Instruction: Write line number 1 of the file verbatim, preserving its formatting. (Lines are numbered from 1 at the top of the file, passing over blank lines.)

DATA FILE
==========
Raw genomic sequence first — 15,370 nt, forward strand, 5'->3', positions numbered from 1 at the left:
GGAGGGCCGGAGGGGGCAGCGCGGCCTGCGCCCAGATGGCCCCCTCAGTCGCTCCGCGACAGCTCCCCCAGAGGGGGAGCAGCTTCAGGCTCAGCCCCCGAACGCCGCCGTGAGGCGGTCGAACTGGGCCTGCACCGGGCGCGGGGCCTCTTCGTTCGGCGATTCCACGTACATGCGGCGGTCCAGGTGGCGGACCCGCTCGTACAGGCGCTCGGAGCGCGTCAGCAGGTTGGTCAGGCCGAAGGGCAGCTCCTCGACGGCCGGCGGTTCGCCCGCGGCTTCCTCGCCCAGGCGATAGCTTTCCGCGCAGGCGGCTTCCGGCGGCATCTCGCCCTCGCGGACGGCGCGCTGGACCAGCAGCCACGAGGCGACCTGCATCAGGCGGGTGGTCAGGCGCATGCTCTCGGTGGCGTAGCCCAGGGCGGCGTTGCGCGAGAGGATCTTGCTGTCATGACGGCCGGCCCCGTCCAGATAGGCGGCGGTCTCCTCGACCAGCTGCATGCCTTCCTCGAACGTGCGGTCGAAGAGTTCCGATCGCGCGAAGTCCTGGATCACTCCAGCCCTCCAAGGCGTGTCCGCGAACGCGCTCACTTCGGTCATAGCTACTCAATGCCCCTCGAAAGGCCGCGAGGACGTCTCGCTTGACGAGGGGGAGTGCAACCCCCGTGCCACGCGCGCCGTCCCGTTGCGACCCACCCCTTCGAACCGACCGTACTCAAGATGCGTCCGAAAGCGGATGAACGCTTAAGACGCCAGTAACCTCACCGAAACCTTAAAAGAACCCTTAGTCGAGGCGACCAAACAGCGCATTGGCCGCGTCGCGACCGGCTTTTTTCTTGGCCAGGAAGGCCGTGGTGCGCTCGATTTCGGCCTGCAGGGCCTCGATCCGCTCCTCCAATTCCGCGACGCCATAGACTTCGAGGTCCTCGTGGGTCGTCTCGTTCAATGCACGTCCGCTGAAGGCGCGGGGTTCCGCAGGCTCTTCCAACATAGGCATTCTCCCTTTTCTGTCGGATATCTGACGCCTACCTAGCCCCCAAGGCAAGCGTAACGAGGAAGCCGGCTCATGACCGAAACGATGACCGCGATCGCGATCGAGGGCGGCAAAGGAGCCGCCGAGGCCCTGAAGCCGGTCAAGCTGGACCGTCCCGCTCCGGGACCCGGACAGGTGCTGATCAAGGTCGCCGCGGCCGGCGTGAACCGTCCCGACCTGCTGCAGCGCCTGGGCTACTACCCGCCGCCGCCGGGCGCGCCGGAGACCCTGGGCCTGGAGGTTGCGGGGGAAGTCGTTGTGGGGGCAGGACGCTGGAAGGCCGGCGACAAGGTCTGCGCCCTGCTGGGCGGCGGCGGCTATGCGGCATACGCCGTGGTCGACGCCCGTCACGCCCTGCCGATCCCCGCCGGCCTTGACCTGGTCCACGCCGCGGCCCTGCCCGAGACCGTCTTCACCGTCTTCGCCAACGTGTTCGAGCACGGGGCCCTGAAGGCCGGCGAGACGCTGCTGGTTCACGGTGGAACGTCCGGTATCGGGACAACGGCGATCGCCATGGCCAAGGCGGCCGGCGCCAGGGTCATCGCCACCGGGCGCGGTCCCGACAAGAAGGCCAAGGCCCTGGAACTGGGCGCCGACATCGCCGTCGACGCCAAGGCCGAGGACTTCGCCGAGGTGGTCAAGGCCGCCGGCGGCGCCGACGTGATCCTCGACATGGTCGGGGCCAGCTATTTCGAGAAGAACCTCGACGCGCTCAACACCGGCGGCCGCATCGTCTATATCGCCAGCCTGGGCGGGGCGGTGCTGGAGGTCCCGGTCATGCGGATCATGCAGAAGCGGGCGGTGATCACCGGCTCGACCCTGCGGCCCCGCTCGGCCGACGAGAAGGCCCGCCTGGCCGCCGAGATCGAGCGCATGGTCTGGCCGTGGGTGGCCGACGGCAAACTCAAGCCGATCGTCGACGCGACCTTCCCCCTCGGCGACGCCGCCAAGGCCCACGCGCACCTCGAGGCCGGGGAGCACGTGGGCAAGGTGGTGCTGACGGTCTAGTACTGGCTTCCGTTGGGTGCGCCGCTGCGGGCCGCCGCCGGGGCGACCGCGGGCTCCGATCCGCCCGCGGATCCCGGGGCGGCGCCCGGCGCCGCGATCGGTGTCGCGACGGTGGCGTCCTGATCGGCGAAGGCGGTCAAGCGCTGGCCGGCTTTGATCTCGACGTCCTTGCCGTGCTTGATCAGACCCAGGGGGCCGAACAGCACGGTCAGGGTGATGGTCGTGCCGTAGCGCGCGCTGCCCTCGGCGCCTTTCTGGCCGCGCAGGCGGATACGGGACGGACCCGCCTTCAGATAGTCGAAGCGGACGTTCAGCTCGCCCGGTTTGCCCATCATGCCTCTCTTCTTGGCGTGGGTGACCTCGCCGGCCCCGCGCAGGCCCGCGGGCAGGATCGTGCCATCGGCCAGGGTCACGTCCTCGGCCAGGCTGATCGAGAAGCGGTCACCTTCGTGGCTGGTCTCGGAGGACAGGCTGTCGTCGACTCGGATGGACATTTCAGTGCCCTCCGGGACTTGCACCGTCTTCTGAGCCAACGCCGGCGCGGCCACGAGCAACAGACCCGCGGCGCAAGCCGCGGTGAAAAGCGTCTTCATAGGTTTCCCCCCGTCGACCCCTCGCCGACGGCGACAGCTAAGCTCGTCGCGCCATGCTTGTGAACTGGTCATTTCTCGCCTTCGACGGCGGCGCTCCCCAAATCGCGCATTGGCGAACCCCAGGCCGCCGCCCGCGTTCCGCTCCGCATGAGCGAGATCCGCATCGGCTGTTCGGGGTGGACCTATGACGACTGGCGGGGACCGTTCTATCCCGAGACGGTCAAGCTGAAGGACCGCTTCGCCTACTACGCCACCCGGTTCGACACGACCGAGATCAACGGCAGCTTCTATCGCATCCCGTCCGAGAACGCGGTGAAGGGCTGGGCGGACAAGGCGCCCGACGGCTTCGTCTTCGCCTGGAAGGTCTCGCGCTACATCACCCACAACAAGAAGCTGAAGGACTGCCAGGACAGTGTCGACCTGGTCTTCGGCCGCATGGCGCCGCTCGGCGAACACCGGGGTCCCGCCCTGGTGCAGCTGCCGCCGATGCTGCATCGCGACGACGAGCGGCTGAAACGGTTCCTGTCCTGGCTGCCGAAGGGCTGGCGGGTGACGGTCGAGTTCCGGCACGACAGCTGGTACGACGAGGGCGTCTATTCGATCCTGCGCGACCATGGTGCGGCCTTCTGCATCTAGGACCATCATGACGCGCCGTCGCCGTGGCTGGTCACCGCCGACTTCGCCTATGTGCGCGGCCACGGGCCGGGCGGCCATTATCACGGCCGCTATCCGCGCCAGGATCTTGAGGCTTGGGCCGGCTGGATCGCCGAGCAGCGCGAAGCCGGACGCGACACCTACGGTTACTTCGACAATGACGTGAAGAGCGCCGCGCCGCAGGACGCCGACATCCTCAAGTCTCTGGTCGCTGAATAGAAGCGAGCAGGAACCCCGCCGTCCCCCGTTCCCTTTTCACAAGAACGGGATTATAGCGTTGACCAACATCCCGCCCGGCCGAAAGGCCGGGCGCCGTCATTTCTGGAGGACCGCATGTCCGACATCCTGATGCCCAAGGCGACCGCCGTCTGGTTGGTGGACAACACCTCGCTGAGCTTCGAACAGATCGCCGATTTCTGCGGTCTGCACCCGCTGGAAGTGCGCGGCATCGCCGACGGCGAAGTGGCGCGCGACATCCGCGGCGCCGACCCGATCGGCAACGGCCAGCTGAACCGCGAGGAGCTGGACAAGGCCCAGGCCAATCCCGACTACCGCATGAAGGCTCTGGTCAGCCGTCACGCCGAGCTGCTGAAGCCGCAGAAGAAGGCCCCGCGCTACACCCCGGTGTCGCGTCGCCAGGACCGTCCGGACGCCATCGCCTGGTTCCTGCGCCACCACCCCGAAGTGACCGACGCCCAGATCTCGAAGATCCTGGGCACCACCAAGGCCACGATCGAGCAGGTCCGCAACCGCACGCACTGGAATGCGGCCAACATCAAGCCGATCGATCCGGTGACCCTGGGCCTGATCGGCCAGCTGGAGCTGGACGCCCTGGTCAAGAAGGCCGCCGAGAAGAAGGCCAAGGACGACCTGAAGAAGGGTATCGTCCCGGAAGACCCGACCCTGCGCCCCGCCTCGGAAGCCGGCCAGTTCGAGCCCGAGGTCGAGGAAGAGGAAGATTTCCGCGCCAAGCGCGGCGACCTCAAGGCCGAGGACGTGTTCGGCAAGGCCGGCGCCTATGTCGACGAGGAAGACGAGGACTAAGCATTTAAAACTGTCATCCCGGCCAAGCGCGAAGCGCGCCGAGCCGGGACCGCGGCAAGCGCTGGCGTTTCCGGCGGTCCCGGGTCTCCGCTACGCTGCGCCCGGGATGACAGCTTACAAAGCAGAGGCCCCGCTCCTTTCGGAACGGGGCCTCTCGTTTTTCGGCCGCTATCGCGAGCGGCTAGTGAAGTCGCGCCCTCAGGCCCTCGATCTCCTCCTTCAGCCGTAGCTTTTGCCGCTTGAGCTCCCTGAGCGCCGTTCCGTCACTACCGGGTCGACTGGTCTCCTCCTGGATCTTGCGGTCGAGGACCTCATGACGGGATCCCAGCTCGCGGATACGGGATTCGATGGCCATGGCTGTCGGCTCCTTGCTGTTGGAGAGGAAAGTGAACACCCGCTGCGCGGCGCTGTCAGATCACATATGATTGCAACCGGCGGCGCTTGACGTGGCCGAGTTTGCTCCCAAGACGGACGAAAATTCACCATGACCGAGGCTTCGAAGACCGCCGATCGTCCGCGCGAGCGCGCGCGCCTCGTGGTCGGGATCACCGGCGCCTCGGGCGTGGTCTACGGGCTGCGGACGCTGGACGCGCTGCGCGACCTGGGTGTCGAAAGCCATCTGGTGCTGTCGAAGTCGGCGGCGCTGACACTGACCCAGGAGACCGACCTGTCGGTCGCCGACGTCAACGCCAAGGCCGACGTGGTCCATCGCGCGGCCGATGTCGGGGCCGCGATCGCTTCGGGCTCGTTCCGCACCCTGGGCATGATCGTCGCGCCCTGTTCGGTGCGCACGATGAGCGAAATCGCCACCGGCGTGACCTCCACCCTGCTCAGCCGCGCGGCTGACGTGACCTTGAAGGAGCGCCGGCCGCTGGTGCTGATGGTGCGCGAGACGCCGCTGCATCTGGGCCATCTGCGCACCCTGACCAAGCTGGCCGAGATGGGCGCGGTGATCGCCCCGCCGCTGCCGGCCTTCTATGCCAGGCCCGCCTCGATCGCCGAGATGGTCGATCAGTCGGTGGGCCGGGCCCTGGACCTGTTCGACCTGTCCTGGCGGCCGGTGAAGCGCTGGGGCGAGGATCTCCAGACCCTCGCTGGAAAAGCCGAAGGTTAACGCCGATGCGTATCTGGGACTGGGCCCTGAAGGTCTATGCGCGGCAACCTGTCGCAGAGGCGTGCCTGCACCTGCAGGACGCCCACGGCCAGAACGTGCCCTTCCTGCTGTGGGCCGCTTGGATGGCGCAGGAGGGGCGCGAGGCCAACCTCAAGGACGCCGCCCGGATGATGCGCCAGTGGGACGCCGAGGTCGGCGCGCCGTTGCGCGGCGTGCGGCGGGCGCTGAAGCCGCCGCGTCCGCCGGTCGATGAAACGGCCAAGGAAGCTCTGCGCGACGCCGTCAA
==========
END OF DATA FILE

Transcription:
Raw genomic sequence first — 15,370 nt, forward strand, 5'->3', positions numbered from 1 at the left: